What is MOIC?
MOIC stands for “multiple on invested capital” and measures investment returns by comparing the value of an investment on the exit date to the initial investment amount.
The MOIC metric is particularly prevalent in the private equity industry, where it is used to track a fund’s investment performance and compare returns across different firms.
Table of Contents
How to Calculate MOIC
The multiple on invested capital (MOIC) metric measures the value generated by an investment relative to the initial investment.
Calculating the MOIC on an investment is generally straightforward, as the formula is simply the net cash return (“cash inflows”) divided by the initial cash contribution (“cash outflows”).
MOIC is interchangeable with several other terms, such as the multiple on money (MoM) and the cash-on-cash return.
MOIC essentially represents the returns earned per dollar of initial investment contributed.
- High MOIC → Higher MOICs on investments are perceived positively because it is implied that the investments are profitable.
- Low MOIC → Lower MOICs are viewed negatively as it means that the investment is unprofitable (and investors are at risk of not receiving their target return, or even get back their initial capital).
The multiple on invested capital (MOIC) is the ratio between the 1) initial capital investment and 2) the current market value of the risky asset, resulting in the gross return.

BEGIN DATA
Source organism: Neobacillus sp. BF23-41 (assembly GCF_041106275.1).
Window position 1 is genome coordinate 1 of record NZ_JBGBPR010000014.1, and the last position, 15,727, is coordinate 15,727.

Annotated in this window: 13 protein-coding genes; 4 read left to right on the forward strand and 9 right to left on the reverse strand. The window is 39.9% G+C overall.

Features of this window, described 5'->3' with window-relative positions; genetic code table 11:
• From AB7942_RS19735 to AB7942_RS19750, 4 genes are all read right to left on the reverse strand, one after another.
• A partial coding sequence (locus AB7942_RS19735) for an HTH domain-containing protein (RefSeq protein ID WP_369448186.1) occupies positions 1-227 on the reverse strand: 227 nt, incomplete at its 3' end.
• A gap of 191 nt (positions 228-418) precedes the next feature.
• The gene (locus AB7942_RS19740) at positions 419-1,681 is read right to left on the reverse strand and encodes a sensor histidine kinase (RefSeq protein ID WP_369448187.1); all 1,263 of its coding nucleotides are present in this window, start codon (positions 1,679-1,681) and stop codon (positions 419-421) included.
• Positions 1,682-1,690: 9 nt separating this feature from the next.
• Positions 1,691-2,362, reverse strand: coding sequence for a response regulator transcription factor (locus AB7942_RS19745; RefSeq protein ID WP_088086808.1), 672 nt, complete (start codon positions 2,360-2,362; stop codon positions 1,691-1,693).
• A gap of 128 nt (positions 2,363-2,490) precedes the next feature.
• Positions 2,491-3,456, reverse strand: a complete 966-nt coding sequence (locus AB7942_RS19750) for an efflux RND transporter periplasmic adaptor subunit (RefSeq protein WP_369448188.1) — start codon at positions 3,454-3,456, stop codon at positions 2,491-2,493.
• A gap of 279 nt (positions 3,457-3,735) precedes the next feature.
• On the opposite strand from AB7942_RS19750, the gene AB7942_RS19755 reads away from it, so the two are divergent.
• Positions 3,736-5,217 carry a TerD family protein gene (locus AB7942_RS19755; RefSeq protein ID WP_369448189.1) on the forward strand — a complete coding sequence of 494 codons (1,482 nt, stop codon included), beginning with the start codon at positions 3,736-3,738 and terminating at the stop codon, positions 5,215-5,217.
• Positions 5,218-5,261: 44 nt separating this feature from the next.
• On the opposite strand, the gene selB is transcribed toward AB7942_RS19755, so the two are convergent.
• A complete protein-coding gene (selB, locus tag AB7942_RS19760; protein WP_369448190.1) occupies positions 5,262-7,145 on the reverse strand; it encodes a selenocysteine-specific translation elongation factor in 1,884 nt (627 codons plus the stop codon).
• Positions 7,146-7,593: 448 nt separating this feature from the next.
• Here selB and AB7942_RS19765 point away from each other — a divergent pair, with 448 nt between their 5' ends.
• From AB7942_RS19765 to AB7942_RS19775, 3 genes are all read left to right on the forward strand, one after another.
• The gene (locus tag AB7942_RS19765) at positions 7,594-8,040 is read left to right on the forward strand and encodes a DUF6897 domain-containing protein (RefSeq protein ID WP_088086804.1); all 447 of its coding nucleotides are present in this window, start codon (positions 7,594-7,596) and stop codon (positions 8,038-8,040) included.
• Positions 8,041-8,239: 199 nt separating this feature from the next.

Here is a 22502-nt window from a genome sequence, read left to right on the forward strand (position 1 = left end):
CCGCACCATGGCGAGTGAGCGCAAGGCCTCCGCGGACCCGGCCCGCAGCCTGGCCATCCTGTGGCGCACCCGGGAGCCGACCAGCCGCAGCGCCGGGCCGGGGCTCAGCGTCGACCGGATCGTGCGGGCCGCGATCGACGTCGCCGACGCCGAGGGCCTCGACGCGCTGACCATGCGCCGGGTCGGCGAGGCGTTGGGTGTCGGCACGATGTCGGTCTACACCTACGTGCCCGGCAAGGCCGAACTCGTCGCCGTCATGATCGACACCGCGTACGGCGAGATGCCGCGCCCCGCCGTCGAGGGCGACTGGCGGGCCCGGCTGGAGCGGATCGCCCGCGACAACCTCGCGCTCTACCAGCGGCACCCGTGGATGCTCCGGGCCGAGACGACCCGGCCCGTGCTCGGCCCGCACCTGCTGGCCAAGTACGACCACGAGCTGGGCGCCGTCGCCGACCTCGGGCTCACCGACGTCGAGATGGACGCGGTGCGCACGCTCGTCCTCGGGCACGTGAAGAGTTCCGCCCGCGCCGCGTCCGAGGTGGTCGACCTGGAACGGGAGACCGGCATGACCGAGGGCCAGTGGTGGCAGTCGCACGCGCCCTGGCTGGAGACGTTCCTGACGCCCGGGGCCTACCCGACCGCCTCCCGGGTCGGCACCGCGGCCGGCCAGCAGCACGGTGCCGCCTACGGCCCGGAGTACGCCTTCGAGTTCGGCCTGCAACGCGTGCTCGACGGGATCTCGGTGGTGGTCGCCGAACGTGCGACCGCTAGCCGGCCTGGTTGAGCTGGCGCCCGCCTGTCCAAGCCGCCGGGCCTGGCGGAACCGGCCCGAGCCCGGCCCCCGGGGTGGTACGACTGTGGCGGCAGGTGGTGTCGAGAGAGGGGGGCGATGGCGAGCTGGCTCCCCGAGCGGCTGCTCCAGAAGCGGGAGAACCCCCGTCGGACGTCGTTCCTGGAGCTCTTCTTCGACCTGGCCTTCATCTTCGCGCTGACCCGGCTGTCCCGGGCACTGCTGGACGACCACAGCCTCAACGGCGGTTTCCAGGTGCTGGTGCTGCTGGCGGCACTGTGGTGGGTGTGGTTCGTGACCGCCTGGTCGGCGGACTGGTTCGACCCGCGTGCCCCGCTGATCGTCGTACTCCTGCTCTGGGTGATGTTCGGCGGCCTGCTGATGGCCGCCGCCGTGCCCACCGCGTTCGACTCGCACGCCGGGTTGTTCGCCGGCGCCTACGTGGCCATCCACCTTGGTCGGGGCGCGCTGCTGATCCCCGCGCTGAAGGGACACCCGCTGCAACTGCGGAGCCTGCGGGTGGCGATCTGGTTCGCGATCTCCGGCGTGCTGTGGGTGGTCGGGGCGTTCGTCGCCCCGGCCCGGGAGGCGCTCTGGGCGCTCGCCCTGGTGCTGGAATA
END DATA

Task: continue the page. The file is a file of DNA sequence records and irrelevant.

The formula for calculating an investment’s MOIC is as follows.
Multiple on Invested Capital (MOIC) Formula
- MOIC = Total Cash Inflows ÷ Total Cash Outflows
- Cash Inflows: In the context of an LBO, the cash inflows stem from events such as the completion of a dividend recapitalization and a liquidity event, e.g. sale to a strategic or initial public offering (IPO).
- Cash Outflows: The cash outflows consist of namely one major item: the initial equity contribution that had been required to complete the buyout. Often, the outflows component will be displayed as a negative number in Excel, so an additional negative sign must be placed in front for the formula to work, i.e. to convert to a positive figure.
For example, imagine that a private equity firm invested $20 million to fund the purchase of an LBO target.
If the post-exit return at the end of the holding period, Year 5, is $80 million, the MOIC on the investment is 4.0x.
- MOIC = $80 million ÷ $20 million = 4.0x
In other words, each $1.00 of invested capital grew to $4.00 over the five-year period.
Fund MOIC Formula – Portfolio of Investments
When evaluating overall fund performance, i.e. multiple assets in a portfolio, the formula uses different inputs but the core concepts remain the same.